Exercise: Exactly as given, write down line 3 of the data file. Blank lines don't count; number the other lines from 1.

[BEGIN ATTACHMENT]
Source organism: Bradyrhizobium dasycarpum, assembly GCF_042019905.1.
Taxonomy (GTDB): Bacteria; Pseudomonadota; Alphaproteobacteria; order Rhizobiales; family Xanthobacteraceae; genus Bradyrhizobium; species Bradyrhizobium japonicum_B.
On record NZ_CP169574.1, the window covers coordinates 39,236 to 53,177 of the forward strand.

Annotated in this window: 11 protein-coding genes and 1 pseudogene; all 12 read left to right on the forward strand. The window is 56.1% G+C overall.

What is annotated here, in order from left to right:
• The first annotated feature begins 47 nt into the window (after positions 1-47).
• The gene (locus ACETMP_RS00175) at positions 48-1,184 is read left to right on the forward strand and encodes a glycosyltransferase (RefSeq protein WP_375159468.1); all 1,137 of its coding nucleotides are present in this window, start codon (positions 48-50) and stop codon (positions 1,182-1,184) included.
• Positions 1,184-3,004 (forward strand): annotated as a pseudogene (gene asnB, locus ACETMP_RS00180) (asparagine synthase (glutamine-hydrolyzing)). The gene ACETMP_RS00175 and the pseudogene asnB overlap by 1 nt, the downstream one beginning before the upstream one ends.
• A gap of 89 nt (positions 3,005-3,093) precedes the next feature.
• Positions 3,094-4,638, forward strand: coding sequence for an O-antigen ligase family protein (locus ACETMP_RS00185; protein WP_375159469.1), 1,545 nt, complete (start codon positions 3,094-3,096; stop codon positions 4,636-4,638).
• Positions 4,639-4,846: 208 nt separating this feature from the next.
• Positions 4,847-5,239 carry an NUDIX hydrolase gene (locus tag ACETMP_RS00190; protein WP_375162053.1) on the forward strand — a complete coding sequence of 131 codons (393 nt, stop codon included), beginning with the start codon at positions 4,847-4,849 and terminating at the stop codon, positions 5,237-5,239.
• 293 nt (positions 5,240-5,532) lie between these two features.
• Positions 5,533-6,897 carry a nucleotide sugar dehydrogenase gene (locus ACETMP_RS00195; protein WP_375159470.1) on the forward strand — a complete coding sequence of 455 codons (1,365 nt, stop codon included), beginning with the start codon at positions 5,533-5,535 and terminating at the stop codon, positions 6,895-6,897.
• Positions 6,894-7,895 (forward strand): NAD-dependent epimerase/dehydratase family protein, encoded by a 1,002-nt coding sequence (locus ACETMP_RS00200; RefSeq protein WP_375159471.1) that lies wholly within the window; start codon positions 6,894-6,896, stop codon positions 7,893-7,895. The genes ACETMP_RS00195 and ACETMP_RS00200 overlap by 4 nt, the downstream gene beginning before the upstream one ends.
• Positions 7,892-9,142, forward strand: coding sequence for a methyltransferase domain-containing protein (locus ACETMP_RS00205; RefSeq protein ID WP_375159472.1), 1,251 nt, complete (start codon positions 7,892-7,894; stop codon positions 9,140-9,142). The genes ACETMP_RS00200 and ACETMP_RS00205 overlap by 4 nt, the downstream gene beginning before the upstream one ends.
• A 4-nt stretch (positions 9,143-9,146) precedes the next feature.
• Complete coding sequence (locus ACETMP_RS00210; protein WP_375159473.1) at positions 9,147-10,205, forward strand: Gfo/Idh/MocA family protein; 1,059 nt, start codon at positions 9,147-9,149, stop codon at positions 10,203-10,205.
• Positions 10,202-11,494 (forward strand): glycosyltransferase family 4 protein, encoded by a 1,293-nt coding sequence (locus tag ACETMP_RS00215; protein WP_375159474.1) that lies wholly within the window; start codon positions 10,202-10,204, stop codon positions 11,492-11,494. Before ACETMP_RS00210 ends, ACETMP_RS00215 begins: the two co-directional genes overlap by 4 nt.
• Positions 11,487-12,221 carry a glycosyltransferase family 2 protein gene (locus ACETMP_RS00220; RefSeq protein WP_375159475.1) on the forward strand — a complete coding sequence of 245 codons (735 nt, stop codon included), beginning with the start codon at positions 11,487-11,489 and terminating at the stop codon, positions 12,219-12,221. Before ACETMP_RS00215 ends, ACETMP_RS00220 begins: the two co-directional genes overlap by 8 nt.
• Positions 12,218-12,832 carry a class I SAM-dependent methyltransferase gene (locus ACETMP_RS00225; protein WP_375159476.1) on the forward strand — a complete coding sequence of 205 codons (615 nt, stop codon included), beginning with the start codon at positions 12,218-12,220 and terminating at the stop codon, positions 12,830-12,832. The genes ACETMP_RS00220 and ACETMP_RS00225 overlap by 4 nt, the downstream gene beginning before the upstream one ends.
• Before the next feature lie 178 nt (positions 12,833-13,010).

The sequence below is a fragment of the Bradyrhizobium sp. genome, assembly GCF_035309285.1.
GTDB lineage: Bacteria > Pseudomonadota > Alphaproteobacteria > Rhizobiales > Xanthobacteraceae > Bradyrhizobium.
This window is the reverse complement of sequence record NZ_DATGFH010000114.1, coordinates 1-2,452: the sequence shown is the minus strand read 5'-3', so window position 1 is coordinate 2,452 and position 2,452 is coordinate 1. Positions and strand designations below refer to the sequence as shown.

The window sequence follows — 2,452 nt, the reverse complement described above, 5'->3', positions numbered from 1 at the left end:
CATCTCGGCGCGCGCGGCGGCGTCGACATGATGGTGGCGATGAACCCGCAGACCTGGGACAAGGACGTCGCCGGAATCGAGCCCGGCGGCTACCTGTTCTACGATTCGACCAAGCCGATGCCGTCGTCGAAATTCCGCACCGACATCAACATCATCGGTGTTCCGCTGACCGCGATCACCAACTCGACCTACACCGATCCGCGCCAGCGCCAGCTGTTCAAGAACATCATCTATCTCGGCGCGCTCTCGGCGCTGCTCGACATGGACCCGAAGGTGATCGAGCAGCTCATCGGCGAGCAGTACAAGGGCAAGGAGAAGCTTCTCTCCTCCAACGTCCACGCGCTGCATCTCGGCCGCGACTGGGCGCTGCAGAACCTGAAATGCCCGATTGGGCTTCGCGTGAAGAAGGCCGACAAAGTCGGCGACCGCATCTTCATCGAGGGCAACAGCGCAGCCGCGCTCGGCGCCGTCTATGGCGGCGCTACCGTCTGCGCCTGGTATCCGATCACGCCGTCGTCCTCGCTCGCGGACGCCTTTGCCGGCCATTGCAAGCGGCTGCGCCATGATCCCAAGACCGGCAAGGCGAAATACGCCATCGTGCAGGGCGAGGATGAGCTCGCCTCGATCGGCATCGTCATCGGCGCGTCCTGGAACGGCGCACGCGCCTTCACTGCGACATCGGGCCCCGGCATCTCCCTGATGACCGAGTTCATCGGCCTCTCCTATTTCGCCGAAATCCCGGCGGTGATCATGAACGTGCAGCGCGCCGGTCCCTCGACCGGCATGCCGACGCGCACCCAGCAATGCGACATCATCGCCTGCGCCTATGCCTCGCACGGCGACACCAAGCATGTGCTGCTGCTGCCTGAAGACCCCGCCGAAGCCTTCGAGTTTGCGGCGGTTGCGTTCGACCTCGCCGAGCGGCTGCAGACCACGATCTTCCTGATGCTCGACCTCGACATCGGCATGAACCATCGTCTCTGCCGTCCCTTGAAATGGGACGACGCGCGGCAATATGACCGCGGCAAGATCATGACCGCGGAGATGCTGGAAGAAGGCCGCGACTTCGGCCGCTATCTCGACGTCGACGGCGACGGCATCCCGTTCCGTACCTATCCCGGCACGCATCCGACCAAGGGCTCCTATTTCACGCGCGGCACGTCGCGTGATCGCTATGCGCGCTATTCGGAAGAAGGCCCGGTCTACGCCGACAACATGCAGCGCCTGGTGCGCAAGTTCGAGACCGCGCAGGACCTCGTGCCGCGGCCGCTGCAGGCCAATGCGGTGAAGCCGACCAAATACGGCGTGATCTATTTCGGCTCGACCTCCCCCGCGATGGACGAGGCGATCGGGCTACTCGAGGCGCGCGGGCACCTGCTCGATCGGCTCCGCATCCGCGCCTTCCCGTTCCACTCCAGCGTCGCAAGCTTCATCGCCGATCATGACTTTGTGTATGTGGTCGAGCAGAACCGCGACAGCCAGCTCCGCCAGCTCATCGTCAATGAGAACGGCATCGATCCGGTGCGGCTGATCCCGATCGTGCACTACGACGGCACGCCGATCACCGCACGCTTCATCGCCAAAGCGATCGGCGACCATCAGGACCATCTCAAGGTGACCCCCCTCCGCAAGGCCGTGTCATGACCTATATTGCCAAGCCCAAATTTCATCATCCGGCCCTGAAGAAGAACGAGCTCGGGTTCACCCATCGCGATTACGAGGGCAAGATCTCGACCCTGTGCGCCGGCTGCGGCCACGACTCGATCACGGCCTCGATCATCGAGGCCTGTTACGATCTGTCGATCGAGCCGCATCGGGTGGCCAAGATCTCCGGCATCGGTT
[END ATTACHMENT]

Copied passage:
On record NZ_CP169574.1, the window covers coordinates 39,236 to 53,177 of the forward strand.